part, this view is reflected in design arguments, which focus on
the order and beauty of the world around us.
• However, another approach to the existence of God is found in
moral arguments. Here, the claim is that moral values and the
ethical aspect of human life point back to a divine Creator. We
need God to explain why it is that we have a sense of
goodness within us.
• Aquinas argued in his Fourth Way that there is evidence of
perfections within the universe, and that each perfection is
explained by a more basic, underlying perfection. So, there
must be an original source of all perfections, which he held to
• Kant meanwhile claimed that ethical practice points to the
idea of a highest good (Summum Bonum), and we must
assume God’s existence if we expect this to be accomplished.
God and goodness
Can you make an argument for God on the basis
of goodness? What would Kant or Aquinas say?
Do any of the following encourage you to have
faith in God? Why / why not?
Christianity and awareness of sin
• Some Christian thinkers, such as Dietrich Bonhoeffer, have
tried to argue for a special role of religion in morality by
claiming that Christianity gives unique insight into the
flawed and sinful nature of humanity. Other ethical systems,
it is claimed, encourage pride and arrogance, with the
human seen as moral judge.
• Bonhoeffer follows the views of Augustine, that humanity is
fallen and guilty of Original Sin. Only by recognising our
rebellion from God will we return to an authentic state.
• Christianity perceive humanity as having fallen away from
its origins, so that it now claims to have knowledge of good
and evil. Mankind falsely sees itself as supreme in moral
judgement. Bonhoeffer thinks that Christians have unique
insight into this arrogance.
• Only by recognising disunion with God and seeking
restoration will humans lead better lives. Bonhoeffer ties
this to religious morality in the message of the Gospel.
• Conscience (as distinct from consciousness!) is the internal
voice of moral judgement within. If I am thinking about
eating another biscuit, that part of me which says I ought to
be strong is the voice of conscience.
• Bonhoeffer argued that conscience was critical for the
Christian awareness of morality, since it shows how one is
divided within and separated from God. Conscience, he
thought, could lead people back to an awareness of God. It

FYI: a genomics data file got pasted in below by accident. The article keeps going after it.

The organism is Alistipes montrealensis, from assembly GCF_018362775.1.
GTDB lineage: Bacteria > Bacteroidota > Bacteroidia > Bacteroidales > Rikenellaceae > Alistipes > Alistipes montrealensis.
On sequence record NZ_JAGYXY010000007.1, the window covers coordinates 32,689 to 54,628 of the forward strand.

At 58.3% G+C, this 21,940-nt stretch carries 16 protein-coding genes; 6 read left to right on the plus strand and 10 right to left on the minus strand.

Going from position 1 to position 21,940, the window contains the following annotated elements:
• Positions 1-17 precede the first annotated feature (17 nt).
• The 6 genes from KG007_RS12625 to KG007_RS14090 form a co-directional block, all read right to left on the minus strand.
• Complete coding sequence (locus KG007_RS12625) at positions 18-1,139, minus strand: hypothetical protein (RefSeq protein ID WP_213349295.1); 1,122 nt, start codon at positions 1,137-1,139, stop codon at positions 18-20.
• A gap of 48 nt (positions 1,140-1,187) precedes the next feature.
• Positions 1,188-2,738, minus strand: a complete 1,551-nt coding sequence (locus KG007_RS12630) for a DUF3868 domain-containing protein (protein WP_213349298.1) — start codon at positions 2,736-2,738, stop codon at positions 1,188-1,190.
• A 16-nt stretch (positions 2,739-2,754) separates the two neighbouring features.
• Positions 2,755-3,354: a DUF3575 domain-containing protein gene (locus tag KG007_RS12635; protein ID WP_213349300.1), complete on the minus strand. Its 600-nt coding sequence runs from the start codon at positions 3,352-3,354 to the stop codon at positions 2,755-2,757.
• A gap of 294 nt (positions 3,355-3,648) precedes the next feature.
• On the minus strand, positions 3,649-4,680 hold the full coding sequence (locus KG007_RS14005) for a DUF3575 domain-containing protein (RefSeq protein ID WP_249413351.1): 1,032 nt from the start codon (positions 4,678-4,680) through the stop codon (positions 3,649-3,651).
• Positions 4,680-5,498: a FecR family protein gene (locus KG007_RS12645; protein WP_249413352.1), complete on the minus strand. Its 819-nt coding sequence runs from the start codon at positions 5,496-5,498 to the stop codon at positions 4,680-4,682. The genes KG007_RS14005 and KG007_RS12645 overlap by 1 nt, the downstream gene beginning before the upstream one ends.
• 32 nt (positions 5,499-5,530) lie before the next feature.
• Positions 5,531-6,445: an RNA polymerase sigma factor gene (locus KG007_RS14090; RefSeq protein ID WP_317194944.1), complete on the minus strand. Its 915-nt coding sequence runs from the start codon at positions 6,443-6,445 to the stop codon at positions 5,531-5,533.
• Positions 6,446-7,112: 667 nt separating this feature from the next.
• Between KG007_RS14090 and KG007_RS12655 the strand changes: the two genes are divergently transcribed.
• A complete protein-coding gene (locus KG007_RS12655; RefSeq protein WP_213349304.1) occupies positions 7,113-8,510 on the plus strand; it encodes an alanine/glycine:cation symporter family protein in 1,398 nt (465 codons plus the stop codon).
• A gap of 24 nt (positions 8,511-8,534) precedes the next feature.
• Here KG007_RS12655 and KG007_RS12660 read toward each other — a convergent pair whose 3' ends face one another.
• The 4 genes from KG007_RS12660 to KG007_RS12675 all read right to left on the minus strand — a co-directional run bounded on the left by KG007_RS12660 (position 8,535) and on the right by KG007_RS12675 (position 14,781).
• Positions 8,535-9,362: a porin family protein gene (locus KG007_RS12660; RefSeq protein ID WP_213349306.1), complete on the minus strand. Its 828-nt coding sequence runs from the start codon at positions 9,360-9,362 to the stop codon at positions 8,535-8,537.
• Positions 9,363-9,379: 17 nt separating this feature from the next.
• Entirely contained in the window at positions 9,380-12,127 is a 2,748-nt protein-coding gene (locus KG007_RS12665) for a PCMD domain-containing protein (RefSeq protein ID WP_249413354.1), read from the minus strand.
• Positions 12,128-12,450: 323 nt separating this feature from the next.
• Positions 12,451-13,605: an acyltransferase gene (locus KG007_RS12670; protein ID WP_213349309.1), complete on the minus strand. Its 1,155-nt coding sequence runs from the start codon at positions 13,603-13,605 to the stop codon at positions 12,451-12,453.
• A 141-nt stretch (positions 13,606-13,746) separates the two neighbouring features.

is at the core of religious ethics.
• Roman Catholics have often seen conscience as an
important part of ethics; one ought to act in accordance
with the Church and the moral law, but still always listening
to the God given voice within.
• Cardinal John Henry Newman gave voice to this Catholic
view: “if we feel responsibility, are ashamed, are frightened
at transgressing the voice of conscience, this implies that
there is One [God] to whom we are responsible.”
Criticisms of religious morality
• Religious morality has been criticised from a number of quarters. Could it
be that faith is a good basis for morals, or is this problematic or dated?
• Plato set out a dilemma in his Euthyphro. Is the good whatever God says it
is, or is goodness independent of God and commanded because it is good?
This raises a number of problems for Divine Command Theory. If God
commanded murder, would it be good? Plato suggests that it’s best to see
goodness as independent of what the gods say.
• Modern ‘anti-theists’ like Richard Dawkins and Sam Harris have argued
that religion grossly distorts morality because it encourages closed
mindedness and violence (as in Islamic terrorism). Perhaps we are better
off without the guidance of faith.
• Cultural relativists would point out that each faith gives its own moral
commands: Christians eat pork, but Jews and Muslims do not. Surely all of
these regulations are mutually contradictory, and so religion as a whole is
no guide to morality at all.
• In your essay, consider:
o Is religious morality still relevant, or is it dated?
o Does historical evidence support religion as a force
for good or for evil?
o Is it better to see goodness as dependent on God or
independent of God?
o Is it fair to say that there is a ‘moral law’? If so, do we
need God to explain it?
o What personal stance will you take on the debate?